WASHINGTON, March 26, 1999 -- "Finally, the relentless Kevorkian killing campaign will cease," Family Research Council's Legal Analyst Teresa Wagner said Friday. "America now knows that its homicide laws protect the weak, the sick and the disabled, as well as those who are strong and healthy." Dr. Jack Kevorkian was convicted Friday of second-degree murder and delivery of a controlled substance for giving a lethal injection to an ailing man whose death was shown on "60 Minutes." It was the first time in five trials that the suicide doctor was found guilty.
"Any American who will ever be a patient -- which is to say, every American -- should celebrate this conviction," Wagner said. "For now, America can commit to caring for patients, not killing them.
"The American public clearly rejects killing as a way of solving medical problems. In fact, the most lopsided vote ever recorded on the question of assisted suicide occurred right in Michigan just last fall with the defeat of Proposal B by 71% to 29%. With Dr. Kevorkian's conviction, the citizens of Michigan have again reassured the nation of their sound judgment in rejecting killing as a response to disease or disability.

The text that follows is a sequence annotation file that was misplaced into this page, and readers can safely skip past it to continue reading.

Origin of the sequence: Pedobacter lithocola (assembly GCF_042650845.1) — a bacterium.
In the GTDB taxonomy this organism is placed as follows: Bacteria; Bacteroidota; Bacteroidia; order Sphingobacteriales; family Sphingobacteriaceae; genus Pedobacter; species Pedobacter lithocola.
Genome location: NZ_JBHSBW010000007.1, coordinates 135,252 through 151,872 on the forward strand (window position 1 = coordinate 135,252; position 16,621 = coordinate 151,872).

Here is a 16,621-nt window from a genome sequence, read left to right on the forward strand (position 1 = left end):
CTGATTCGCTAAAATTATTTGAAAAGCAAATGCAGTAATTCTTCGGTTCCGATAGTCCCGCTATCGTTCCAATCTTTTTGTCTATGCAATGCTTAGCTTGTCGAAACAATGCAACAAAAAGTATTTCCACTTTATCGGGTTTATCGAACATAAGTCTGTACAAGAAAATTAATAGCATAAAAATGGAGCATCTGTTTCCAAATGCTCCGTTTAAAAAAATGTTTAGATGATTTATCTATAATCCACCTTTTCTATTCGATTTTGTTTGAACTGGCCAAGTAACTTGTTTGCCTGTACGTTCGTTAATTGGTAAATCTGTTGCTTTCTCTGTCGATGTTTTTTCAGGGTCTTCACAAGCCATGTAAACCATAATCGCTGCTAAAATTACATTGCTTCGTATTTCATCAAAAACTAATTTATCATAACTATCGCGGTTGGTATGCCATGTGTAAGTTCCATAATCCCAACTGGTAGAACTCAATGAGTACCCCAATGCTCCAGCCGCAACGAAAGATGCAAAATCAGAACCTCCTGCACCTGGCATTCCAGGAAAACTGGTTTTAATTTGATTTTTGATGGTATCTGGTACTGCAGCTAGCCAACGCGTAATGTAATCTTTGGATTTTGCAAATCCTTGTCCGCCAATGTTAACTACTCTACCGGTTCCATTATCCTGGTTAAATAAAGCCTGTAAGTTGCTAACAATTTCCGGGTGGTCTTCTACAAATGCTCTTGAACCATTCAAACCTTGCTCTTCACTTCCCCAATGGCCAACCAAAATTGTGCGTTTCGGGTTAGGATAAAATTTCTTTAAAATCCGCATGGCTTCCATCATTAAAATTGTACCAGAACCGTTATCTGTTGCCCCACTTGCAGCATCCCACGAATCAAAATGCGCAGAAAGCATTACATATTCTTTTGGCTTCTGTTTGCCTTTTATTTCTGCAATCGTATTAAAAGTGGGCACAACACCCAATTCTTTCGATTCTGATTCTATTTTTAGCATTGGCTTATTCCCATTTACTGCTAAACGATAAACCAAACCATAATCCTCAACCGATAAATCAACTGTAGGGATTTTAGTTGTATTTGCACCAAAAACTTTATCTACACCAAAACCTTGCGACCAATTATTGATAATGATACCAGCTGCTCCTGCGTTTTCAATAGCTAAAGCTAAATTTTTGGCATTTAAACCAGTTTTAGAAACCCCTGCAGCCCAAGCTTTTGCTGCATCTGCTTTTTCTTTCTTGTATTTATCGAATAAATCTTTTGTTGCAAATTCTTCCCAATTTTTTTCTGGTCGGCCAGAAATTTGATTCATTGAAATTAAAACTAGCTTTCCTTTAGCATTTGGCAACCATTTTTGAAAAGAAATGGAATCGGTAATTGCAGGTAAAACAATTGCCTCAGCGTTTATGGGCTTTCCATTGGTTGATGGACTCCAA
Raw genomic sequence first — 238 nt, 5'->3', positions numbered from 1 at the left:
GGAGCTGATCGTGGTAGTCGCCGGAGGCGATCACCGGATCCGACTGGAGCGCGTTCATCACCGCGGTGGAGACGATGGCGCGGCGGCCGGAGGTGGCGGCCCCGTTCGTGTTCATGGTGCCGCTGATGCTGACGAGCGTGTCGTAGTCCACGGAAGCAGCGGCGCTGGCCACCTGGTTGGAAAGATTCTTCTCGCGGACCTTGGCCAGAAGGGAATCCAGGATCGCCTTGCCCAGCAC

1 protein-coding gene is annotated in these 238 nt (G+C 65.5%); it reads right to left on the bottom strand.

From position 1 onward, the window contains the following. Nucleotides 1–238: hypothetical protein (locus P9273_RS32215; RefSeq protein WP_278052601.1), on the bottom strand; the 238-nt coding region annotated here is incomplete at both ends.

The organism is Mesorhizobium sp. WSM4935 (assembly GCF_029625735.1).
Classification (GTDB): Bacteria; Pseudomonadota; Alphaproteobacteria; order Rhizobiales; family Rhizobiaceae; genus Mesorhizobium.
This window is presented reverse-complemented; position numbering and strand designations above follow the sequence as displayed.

"Those of good will should unite to improve care for our sick: getting existing pain relief techniques to patients in discomfort; screening and treating for depression and demoralization among those fighting disease; and supporting hospice care for the families who need it."